Ahhhh, the P21 is like the total opposite of the P20, and from a riding perspective, that makes it way better of a trip. No malls, no deviations, just a nice straight route from Holyoke to Springfield. Yeah, it still takes a while, and it’s less frequent, but it’s a much better ride!

Heyyy, that destination sign is red, not purple!
We went down Maple Street from the Holyoke Transportation Center. It wasn’t at all like the “downtown” High Street a block away, which has lots of businesses – no, Maple Street was mostly parking lots and apartment buildings. There was also a church, an elementary school, and a lovely library in the middle of a park.

Oh, I guess there’s a “Micky D’s” on the business side of things over there on the right…

Outside of that library, we turned onto Cabot Street, and after some apartment buildings, we passed through the old industrial part of Holyoke. We went over two canals, then it was a mixture of apartments and businesses. We passed over another canal, then it was time for a big bridge over the Connecticut River.

One of the canals.

We were in Chicopee on the other side, and our street was called Chicopee Street. It curved around next to a train track, then there was a mixture of dense houses and businesses. Eventually, we went under I-391, which had a park right next to it – because, you know, a busy elevated highway is the perfect place to put a park!

A side street.

It’s at this point that the route splits into two possible alignments. Every other trip goes via Chicopee Street, while the others (including mine) merge onto Meadow Street. It was mostly residential at first, with a few businesses thrown in too. However, one side of the road eventually became occupied by a huge office park.

Still houses on the other side, though!

One side of the street was still industrial, but the other side started to see some housing developments, too. There were even more of them when we turned onto Meetinghouse Road, at least on the northern side of the road – the other side was normal houses. We turned back onto Chicopee Street, rejoining the other routing.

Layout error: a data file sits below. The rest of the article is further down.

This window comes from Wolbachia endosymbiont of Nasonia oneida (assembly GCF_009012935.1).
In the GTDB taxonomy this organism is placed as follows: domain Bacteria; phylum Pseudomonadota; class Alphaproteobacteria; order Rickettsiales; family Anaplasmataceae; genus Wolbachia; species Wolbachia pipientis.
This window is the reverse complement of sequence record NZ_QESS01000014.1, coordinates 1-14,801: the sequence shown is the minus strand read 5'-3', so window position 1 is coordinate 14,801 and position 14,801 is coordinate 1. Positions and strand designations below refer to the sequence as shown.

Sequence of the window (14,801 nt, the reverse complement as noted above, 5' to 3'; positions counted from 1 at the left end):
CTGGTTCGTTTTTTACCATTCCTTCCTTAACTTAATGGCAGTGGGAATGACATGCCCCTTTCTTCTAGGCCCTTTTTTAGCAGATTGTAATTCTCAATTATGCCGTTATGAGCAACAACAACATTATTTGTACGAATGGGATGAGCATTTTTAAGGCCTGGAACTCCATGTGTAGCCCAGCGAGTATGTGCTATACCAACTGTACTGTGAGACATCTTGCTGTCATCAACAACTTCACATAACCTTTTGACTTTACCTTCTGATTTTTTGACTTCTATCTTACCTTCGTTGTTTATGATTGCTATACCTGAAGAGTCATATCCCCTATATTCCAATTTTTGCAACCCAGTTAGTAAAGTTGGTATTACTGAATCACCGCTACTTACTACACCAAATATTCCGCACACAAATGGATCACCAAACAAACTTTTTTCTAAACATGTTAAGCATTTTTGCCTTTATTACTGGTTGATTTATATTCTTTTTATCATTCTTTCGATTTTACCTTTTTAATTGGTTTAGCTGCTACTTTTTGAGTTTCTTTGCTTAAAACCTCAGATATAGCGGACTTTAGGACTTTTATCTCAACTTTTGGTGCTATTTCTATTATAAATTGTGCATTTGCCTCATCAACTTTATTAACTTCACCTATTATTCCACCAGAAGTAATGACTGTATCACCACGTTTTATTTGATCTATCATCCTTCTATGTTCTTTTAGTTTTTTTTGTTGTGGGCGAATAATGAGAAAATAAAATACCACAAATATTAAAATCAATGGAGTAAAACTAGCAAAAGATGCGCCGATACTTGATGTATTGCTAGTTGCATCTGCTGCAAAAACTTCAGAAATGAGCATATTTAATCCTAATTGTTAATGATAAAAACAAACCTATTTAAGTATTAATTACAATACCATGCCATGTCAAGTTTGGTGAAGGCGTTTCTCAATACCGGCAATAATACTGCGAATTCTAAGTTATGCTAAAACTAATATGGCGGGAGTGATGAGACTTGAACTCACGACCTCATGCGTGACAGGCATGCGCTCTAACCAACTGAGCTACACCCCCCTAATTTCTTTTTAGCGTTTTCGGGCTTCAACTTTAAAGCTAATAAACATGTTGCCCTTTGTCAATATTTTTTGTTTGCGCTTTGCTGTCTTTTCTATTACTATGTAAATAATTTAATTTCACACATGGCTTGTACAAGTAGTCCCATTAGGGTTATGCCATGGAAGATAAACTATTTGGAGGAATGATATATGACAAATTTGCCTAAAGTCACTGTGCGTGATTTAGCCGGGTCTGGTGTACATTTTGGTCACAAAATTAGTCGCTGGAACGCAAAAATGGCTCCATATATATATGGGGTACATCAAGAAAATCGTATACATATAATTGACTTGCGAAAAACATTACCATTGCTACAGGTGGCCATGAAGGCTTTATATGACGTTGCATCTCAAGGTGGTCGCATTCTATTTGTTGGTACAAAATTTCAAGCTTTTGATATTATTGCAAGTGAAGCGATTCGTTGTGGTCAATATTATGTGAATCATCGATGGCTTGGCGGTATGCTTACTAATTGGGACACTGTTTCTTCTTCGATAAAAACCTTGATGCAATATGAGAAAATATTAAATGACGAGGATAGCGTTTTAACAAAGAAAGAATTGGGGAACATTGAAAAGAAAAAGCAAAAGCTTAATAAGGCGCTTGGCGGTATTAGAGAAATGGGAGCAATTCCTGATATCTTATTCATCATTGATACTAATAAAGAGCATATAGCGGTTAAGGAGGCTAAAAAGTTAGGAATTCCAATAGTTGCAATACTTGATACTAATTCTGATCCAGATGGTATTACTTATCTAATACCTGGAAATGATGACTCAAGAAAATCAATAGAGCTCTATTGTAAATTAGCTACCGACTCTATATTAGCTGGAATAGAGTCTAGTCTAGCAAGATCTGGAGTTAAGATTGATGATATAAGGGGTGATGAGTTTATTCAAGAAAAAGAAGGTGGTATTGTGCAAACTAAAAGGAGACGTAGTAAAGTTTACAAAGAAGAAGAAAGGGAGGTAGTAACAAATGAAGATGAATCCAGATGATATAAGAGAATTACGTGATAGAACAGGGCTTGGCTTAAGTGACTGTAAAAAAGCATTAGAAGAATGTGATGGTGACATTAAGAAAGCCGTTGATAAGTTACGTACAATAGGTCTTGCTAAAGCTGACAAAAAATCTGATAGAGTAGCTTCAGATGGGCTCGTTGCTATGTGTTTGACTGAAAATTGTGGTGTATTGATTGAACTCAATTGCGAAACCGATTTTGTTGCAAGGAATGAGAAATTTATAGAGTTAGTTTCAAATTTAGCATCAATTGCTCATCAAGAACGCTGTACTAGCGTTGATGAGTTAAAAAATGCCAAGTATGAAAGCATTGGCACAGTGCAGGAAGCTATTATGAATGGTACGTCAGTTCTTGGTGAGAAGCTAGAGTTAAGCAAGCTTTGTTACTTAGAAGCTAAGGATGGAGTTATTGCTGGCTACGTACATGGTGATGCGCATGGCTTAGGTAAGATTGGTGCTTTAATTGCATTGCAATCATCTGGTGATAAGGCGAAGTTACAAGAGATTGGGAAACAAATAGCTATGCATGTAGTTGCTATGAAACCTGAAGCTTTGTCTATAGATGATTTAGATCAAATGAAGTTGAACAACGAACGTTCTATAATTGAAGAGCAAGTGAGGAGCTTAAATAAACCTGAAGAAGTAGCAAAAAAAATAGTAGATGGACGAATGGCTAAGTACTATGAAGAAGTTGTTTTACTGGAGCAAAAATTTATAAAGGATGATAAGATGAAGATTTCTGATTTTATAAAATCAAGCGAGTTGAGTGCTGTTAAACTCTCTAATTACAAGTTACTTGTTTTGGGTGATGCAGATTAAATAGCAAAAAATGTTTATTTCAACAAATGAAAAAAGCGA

One of the many housing developments.

After passing a golf course, it was entirely residential on Chicopee Street. We finally got a few businesses at the intersection with Meadow Street, then the road got wider and went over a train track, under I-90, and under I-391, all in quick succession. Next, we turned onto Springfield Street, which took us over the Chicopee River.

The river.

There were some old factories, and after going over a canal, we turned onto Front Street, then Cabot Street. There was a shopping plaza here, but once we turned onto Exchange Street, there were more traditional retail buildings on either side. This was downtown Chicopee…but I can’t say it was a particularly interesting downtown.

No pedestrians…it’s empty.

We continued onto Springfield Street, going by dense houses, a few churches, and a high school. Later on, we went by College of Our Lady of the Elms, then it was just all houses for a little while (aside from some retail at the intersection with Asinof Ave). We entered Springfield soon enough, where there was a little roundabout called Glenwood Circle with a few businesses.


Springfield Street continued to be almost entirely residential past there, with really nice houses with big front lawns. After a side street called “Derby Dingle” (I’m really curious where that came from), we passed the gigantic Baystate Medical Center. The street became Chestnut Street, but we weren’t on it for much longer, turning onto Jefferson Street, then Dwight Street, going around a park.

Said park.

It was mostly dense houses and apartments along here. Eventually, we went under I-291 as the street widened, then there were some businesses, offices, and parking lots on the other side. Finally, we arrived into Union Station.

There we go, now it’s purple!

PVTA Route: P21 (Holyoke/Springfield via Chicopee)

Ridership: The P21 gets great ridership, and it’s ranked 9th overall in the system. It averages about 39 people per trip, which is amazing! Yes, it’s a long route with a lot of destinations along the way, but like the P20, you’ll generally get pretty busy vehicles along here.

Pros: This is an important route for Chicopee, running straight up through the western end of the city. It’s the second-largest city in western MA, and yet it really doesn’t have all that much bus service. Granted, it’s a small city, but anyway, the P21 is an important route through it. It’s also pretty frequent on weekdays and Saturdays, running every half hour.

Cons: Sundays the frequency becomes every 45 minutes, which…okay, yeah, I’m not saying it doesn’t make sense from a ridership perspective…it’s just kind of an ugly number. But hey, this route didn’t really suffer from the PVTA’s earliness problem, so yay!

Nearby and Noteworthy: I can’t say there was much along here – Chicopee Center was the only true “destination,” and it just seemed boring.

Final Verdict: 7/10
I wouldn’t call the P21 as good of a route as the P20, just because it’s not as frequent and doesn’t serve quite as much. In particular, the Sunday schedule is kinda wonky since it’s not clockface, but it’s not too bad. After all, the P21 is still a lifeline to Chicopee, plus it’s the fastest local route between Springfield and Holyoke! At some point later on, though, we’ll cover its express variant…that’s gonna be FUN.

Latest MBTA News: Service Updates
Long story short, two guys broke the T record and are trying to send it to Guinness. Needless to say, expect a run from me at some point soon…